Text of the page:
I picke
Jun 08, 2018 rated it liked it  ·  review of another edition
Been a while since I last read a DWJ book and my first foray into her fiction for adults.

I found the overwhelming British-ness and messy chaos of the worlds of Earth, Arth and the Pentarchy charming and delightful. It was a treat to have a cast of varied characters with distinct and mostly strong personalities.

What I liked less was the rushed ending, sudden closure to some story and character plotlines and most of all, I hated Marcus's baby talk. Throughout it was impossible to understand and
Ann Johnson
Aug 04, 2018 rated it it was amazing  ·  review of another edition
Shelves: 2018
It's strange how much I enjoyed this book. I read several critical reviews (after I'd read the book), and my usual thought was 'Yes, but...'. The 'main character' wasn't that interesting. Yes, but the other characters were great. She could have omitted the 'main character' and her love interest, her toddler son who talks gibberish that only his mom can understand (I usually hate that, but I just skipped over it in this book), and the entire 'love story' plot line involving said 'main character', ...more
Kathy Piselli
Jan 01, 2021 rated it really liked it  ·  review of another edition
Shelves: scifi
I started to get a little bogged down with the Couples-style infidelities and assignations, but Jones quickly got the magic in that saved everything from boredom. I still think there might have been a few too many characters. Still there were many fine moments. Some jokes on the green economy, like the character who has all the recycled toilet paper ("*could* one recycle toilet paper?" muses someone), the character who uses an old fashioned clasp purse, the hilarious views of Earth, specifically ...more
This review has been hidden because it contains spoilers. To view it, click here.
Aug 04, 2019 rated it really liked it
Re-reading in advance of the 2019 DWJ Conference in Bristol.

Not one of her best, but interesting to see how she adapts her techniques to an older intended audience. For some reason my British edition has US language and spelling.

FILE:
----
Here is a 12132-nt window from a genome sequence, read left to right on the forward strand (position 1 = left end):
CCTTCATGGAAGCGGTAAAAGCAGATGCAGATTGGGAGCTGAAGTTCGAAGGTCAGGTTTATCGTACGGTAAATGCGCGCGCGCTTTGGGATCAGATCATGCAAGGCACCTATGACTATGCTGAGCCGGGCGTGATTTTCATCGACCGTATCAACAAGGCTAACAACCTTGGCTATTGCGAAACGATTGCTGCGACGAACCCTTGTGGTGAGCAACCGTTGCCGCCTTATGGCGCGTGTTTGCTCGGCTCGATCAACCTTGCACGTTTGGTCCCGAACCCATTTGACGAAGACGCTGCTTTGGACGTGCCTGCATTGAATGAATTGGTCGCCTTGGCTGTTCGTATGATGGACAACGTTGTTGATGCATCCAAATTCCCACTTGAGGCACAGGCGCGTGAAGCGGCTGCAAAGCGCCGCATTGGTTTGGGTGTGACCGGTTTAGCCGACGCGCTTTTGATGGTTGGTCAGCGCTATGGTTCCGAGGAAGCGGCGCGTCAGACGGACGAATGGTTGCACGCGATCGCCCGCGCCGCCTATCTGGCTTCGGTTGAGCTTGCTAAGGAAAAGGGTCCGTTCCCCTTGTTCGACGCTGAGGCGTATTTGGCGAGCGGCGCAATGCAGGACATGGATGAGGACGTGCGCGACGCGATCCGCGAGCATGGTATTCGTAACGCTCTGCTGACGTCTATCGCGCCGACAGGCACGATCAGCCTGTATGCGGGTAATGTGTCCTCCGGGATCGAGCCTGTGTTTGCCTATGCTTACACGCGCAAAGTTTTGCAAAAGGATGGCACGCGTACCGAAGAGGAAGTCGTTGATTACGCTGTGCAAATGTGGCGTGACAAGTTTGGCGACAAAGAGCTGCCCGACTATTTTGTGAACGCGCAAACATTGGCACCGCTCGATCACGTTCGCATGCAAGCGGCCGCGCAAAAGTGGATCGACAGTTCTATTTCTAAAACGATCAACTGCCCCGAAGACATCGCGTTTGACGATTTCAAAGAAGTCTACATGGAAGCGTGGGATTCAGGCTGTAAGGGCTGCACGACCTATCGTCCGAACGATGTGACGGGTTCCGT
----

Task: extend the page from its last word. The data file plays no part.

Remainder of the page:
In many ways part of the canon in using the multiple universe idea, though her suspicion of bureaucracy and officialdom comes through even more strongly - more like magids than Chrestomanci in tone, though with a similar level of threat to the multiverse of Hexwood. Mos
Helen Swinyard
As always, beautifully written and full of mind-boggling ideas and concepts. However I was slightly confused most of the way about what was really happening (underneath the obvious main plot /movement of characters) but this may be because I left gaps between reading. Wynne Jones is an amazing writer and I still maintain it is worth reading anything she wrote - but this is not the book to start with.
Marsha Valance
The governing witchcraft council of Britain discovers mages from an alternate universe have been inducing disasters to piggyback on British problem-solving skills. An invasion is undertaken to stop a critical imbalance of the universes.
Jun 05, 2017 rated it it was amazing  ·  review of another edition
Classic Diana.
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Diana was born in London, the daughter of Marjorie (née Jackson) and Richard Aneurin Jones, both of whom were teachers. When war was announced, shortly after her fifth birthday, she was evacuated to Wales, and thereafter moved several times, including periods in Coniston Water, in York, and back in London. In 1943 her family finally settled in Thaxted, Essex, where her parents worked running an ed ...more